Effective Treatment of Relapsed/Refractory Multiple Myeloma Including Extramedullary Involvement By BCMA-Specific Chimeric Antigen Receptor-Modified T Cells

Jian-Qing Mi, Xiaohu (Frank) Fan, Jie Xu, Yuanfang Liu, Yan Zhuang, Shuangshuang Yang, Wu Zhang, Bing Chen, Yueying Wang, Xiangqin Weng, Junmin Li, Weijun Fu, Hua Jiang, Li Zhu, Zhu Chen, Sai-Juan Chen and Jian Hou


Relapsed and refractory (R/R) multiple myeloma patients have very poor prognosis, especially when they present extramedullary lesions. Currently, chimeric antigen receptor-modified T cells (CAR-T) for lymphoproliferative diseases such as B-precursor acute lymphoblastic leukemia and B-cell lymphoma have yielded encouraging therapeutic effects. However, clinical study on the efficacy of CAR-T in multiple myeloma is just at beginning. B cell maturation antigen (BCMA) displays restricted expression on plasma cells and is regarded as a potential therapeutic target in myeloma patients. In this one arm trial approved by the IRBs of the participating hospitals, bi-epitope targeting CAR-T with specificity against BCMA (LCAR-B38M) was used to treat R/R multiple myeloma. As of 2017-7-31, 5 patients (RJ01-03, CZ01-02, including 2 females and 3 males; average age: 51 years) were enrolled in the study. Their Ig subtypes were: IgG lamda in 2 cases, IgG kappa in 2 cases and IgD lamda in one case. Relapse occurred in all patients after treatment with classical chemotherapy, immunomodulatory drugs and proteosome inhibitors, 3 of them had also received autologous hematopoietic stem cell transplantation. Plasma cells accounted for 3% in one case (RJ03) and 22 to 69% in 4 cases among BM cells. BCMA was positive on plasma cells in all cases. Plasma M-proteins were at abnormally high levels (11.52-64.53g/L) in all these cases, and free light chains were positive in 4 cases but negative in the case RJ03. Of note, two patients exhibited extramedullary lesions. One bore plasmacytoma on the forehead and the other presented extramedullary involvement in the lower jaw, chest skin and liver. Interphase fluorescence in situ hybridization (FISH) detected high risk chromosome abnormalities in 3 cases, including one with 1q21 amplification, one with TP53 deletion, and one carried both of these two abnormalities. Split FISH signal of IGH was detected in 2 cases, though not juxtaposing to the common known high risk partner genes.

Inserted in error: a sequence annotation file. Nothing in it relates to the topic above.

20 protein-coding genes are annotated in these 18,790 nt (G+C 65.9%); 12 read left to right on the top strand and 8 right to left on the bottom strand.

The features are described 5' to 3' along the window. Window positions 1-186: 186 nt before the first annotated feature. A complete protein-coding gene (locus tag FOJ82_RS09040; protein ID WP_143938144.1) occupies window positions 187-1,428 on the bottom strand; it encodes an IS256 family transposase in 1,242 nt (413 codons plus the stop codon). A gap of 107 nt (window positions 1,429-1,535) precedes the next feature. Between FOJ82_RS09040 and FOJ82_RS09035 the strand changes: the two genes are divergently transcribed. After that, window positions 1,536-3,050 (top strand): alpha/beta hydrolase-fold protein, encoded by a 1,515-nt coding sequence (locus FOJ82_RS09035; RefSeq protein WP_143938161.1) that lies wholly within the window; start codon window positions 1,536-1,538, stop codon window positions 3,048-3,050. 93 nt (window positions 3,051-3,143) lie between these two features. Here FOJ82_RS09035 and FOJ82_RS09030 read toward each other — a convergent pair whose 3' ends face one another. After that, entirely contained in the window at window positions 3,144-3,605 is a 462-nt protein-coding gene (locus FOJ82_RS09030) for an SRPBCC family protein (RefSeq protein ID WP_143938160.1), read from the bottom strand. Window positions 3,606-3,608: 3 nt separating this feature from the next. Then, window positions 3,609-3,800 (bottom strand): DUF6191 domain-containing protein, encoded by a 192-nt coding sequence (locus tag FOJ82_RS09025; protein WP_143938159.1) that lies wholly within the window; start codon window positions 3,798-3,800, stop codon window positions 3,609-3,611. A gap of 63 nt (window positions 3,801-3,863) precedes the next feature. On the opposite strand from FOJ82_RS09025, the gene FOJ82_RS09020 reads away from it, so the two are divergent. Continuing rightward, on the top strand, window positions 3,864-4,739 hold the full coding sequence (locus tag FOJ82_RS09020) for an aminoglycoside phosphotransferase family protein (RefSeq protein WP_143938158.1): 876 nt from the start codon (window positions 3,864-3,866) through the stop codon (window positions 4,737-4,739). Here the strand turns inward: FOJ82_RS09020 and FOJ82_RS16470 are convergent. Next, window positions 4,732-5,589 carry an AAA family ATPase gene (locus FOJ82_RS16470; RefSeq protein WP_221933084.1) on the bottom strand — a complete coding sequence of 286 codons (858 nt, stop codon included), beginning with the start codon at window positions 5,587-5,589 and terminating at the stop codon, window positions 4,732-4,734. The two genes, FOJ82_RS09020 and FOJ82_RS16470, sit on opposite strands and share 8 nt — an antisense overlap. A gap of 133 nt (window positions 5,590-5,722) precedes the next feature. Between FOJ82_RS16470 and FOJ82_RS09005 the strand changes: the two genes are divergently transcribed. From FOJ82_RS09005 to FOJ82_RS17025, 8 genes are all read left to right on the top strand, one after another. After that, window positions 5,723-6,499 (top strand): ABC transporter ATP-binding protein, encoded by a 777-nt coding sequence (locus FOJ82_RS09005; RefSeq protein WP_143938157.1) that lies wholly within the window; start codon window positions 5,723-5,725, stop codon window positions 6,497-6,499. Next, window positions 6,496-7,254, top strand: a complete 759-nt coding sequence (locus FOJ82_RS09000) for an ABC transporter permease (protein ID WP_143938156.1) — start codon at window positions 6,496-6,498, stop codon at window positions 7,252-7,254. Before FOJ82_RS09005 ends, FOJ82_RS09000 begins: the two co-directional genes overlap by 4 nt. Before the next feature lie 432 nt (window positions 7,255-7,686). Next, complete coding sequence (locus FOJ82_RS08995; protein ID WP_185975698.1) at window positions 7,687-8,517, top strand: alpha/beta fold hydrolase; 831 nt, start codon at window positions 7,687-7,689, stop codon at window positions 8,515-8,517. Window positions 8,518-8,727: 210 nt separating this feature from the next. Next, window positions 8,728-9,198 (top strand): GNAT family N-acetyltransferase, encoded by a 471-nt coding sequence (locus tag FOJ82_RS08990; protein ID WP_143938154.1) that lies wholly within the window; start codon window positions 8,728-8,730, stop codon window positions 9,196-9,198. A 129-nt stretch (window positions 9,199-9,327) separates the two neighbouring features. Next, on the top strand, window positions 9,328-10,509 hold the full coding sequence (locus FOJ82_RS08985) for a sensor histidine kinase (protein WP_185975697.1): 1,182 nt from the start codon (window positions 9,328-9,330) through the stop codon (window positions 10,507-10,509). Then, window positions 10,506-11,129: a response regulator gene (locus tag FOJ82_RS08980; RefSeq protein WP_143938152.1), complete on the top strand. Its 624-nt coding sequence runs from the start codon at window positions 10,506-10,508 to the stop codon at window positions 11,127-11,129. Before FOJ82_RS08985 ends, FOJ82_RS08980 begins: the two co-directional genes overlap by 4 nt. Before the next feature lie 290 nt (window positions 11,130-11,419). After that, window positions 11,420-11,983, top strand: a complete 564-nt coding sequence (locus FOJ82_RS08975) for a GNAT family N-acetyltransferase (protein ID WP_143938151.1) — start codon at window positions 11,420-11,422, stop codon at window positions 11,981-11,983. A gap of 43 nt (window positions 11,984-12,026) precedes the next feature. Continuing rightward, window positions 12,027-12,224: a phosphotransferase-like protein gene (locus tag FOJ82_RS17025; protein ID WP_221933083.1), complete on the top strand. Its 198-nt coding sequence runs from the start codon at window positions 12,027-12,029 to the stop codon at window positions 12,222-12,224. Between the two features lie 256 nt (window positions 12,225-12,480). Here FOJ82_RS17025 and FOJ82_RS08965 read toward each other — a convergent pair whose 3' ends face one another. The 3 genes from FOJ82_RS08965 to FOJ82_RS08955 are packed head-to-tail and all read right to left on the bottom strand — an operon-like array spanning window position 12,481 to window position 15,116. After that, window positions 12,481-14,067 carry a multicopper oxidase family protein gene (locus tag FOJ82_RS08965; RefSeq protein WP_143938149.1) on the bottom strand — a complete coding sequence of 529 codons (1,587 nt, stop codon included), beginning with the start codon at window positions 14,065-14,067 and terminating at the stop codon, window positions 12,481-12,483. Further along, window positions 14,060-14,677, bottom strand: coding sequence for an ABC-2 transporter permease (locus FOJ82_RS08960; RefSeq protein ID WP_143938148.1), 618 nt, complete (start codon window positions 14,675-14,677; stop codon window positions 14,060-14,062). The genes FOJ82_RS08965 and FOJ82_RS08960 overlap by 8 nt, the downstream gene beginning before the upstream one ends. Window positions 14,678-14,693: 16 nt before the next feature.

Patients underwent leukopheresis to collect T-cells for the preparation of BCMA-specific CAR-T. Pre-CAR-T treatment was performed with fludarabine (25mg/m2) and cyclophosphamide (250mg/m2) daily for 3 days (d-5~d-3). A dose of 0.17 or 1.05×106 (median=0.62) CAR-T cells per kilogram of body weight was intravenously infused on three days (d0, d2, and d6). At one month after CAR-T treatment, all 5 patients achieved an objective response, 1 achieving immunophenotypic complete remission, 1 reaching very good partial remission and 3 obtaining partial remission. Figure 1 shows the return to negativity of BM minimal residual disease and serum M protein in the case RJ01 at two months post CAR-T. Notably, large subcutaneous masses seen in two patients (RJ02, RJ03) were significantly reduced after treatment (Figure 2a and 2b). Peripheral blood CAR-Ts were consistently detected after infusion (Figure 3). The most common adverse effects were the high fever and hypotension attributable to cytokine release syndrome (CRS) and were manageable with nonsteroidal anti-inflammatory drugs (NSAIDs) or tocilizumab. The fluid was supplemented to maintain the blood pressure in case of need. No dose-limiting toxicities or treatment-related deaths were observed. Therefore, BCMA-specific CAR-T represents a promising safe therapeutic approach for R/R multiple myeloma, including cases with severe extramedullary invasions.

Figure 1. Minimal residual disease (MRD) and serum M protein in patient RJ01. (a) Flow cytometry detection of bone marrow MRD (CD138+CD38+CD56+CD19-) before and two months after CAR-T therapy. (b) The change of plasma M protein concentration after CAR-T infusion. The final assessment was on day 65 post CAR-T.

Figure 2. Subcutaneous masses reduction in patients with extramedullary plasmacytoma. (a) A large number of immature plasma cells are seen on the smears obtained from the mass on the forehead of the case RJ02 (black arrows). On day 20 post CAR-T infusion, the plasmacytoma on the forehead was remarkably reduced. Scale bar=10µm. (b) The histopathology reveals that the mass of the lower jaw in the case RJ03 was a plasmacytoma, which was largely reduced on day 23 post CAR-T. Scale bar=100µm.

Figure 3. CAR-T cells in peripheral blood of the patient RJ02. Flow cytometry shows the percentage of BCMA specific CAR-T cells in CD3 positive peripheral T cells. The time course is indicated as days (d) after CAR-T infusion.

Disclosures No relevant conflicts of interest to declare.

  • * Asterisk with author names denotes non-ASH members.